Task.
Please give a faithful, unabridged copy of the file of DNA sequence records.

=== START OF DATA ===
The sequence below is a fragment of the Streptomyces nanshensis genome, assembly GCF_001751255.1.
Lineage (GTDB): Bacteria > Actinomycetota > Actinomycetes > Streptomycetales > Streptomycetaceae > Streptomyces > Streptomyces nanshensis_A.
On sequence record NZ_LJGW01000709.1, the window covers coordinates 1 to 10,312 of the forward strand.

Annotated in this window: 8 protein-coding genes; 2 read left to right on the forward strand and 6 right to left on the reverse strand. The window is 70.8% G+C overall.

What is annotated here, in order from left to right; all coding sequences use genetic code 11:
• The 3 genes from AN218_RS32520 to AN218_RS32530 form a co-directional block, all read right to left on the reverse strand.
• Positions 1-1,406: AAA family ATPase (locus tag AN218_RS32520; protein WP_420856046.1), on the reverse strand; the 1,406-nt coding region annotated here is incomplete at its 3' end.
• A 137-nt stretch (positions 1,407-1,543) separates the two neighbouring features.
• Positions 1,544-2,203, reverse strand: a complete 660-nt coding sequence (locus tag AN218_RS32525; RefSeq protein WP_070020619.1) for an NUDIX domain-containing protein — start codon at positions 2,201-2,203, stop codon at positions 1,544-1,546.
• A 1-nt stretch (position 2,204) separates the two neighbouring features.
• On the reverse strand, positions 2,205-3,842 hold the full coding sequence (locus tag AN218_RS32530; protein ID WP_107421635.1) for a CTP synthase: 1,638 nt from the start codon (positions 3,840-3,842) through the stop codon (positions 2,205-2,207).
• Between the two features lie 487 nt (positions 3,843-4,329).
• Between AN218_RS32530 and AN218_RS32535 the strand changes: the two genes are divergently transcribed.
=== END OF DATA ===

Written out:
The sequence below is a fragment of the Streptomyces nanshensis genome, assembly GCF_001751255.1.
Lineage (GTDB): Bacteria > Actinomycetota > Actinomycetes > Streptomycetales > Streptomycetaceae > Streptomyces > Streptomyces nanshensis_A.
On sequence record NZ_LJGW01000709.1, the window covers coordinates 1 to 10,312 of the forward strand.

Annotated in this window: 8 protein-coding genes; 2 read left to right on the forward strand and 6 right to left on the reverse strand. The window is 70.8% G+C overall.

What is annotated here, in order from left to right; all coding sequences use genetic code 11:
• The 3 genes from AN218_RS32520 to AN218_RS32530 form a co-directional block, all read right to left on the reverse strand.
• Positions 1-1,406: AAA family ATPase (locus tag AN218_RS32520; protein WP_420856046.1), on the reverse strand; the 1,406-nt coding region annotated here is incomplete at its 3' end.
• A 137-nt stretch (positions 1,407-1,543) separates the two neighbouring features.
• Positions 1,544-2,203, reverse strand: a complete 660-nt coding sequence (locus tag AN218_RS32525; RefSeq protein WP_070020619.1) for an NUDIX domain-containing protein — start codon at positions 2,201-2,203, stop codon at positions 1,544-1,546.
• A 1-nt stretch (position 2,204) separates the two neighbouring features.
• On the reverse strand, positions 2,205-3,842 hold the full coding sequence (locus tag AN218_RS32530; protein ID WP_107421635.1) for a CTP synthase: 1,638 nt from the start codon (positions 3,840-3,842) through the stop codon (positions 2,205-2,207).
• Between the two features lie 487 nt (positions 3,843-4,329).
• Between AN218_RS32530 and AN218_RS32535 the strand changes: the two genes are divergently transcribed.